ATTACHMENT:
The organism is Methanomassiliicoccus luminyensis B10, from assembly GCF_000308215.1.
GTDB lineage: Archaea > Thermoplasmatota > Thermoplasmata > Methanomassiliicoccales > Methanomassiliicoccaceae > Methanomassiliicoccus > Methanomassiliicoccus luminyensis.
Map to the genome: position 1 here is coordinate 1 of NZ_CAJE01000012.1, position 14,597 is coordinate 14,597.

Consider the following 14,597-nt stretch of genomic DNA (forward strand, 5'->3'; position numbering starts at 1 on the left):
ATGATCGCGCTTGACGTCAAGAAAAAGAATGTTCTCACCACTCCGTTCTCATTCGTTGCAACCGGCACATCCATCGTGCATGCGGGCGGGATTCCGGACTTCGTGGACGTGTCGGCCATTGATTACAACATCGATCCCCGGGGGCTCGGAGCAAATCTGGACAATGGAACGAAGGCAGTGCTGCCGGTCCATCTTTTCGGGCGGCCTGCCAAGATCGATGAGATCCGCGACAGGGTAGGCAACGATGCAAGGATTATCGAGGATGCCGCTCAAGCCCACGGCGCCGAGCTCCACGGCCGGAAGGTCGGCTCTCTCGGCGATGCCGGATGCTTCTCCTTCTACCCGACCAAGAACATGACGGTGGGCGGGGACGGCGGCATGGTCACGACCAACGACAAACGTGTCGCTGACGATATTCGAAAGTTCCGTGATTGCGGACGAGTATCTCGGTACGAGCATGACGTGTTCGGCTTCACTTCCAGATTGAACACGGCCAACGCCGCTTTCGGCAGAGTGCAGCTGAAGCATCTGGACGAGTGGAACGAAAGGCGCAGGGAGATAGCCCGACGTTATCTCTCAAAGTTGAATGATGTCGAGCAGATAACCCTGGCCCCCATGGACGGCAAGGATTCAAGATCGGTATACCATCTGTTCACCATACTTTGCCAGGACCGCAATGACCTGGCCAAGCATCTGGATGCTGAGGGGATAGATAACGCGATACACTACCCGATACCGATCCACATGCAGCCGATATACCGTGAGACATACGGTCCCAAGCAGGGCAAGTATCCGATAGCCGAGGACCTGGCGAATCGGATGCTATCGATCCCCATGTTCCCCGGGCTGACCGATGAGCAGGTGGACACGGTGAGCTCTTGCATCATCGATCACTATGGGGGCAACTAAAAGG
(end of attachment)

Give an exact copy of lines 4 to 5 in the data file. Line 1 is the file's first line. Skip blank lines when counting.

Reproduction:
Consider the following 14,597-nt stretch of genomic DNA (forward strand, 5'->3'; position numbering starts at 1 on the left):
ATGATCGCGCTTGACGTCAAGAAAAAGAATGTTCTCACCACTCCGTTCTCATTCGTTGCAACCGGCACATCCATCGTGCATGCGGGCGGGATTCCGGACTTCGTGGACGTGTCGGCCATTGATTACAACATCGATCCCCGGGGGCTCGGAGCAAATCTGGACAATGGAACGAAGGCAGTGCTGCCGGTCCATCTTTTCGGGCGGCCTGCCAAGATCGATGAGATCCGCGACAGGGTAGGCAACGATGCAAGGATTATCGAGGATGCCGCTCAAGCCCACGGCGCCGAGCTCCACGGCCGGAAGGTCGGCTCTCTCGGCGATGCCGGATGCTTCTCCTTCTACCCGACCAAGAACATGACGGTGGGCGGGGACGGCGGCATGGTCACGACCAACGACAAACGTGTCGCTGACGATATTCGAAAGTTCCGTGATTGCGGACGAGTATCTCGGTACGAGCATGACGTGTTCGGCTTCACTTCCAGATTGAACACGGCCAACGCCGCTTTCGGCAGAGTGCAGCTGAAGCATCTGGACGAGTGGAACGAAAGGCGCAGGGAGATAGCCCGACGTTATCTCTCAAAGTTGAATGATGTCGAGCAGATAACCCTGGCCCCCATGGACGGCAAGGATTCAAGATCGGTATACCATCTGTTCACCATACTTTGCCAGGACCGCAATGACCTGGCCAAGCATCTGGATGCTGAGGGGATAGATAACGCGATACACTACCCGATACCGATCCACATGCAGCCGATATACCGTGAGACATACGGTCCCAAGCAGGGCAAGTATCCGATAGCCGAGGACCTGGCGAATCGGATGCTATCGATCCCCATGTTCCCCGGGCTGACCGATGAGCAGGTGGACACGGTGAGCTCTTGCATCATCGATCACTATGGGGGCAACTAAAAGG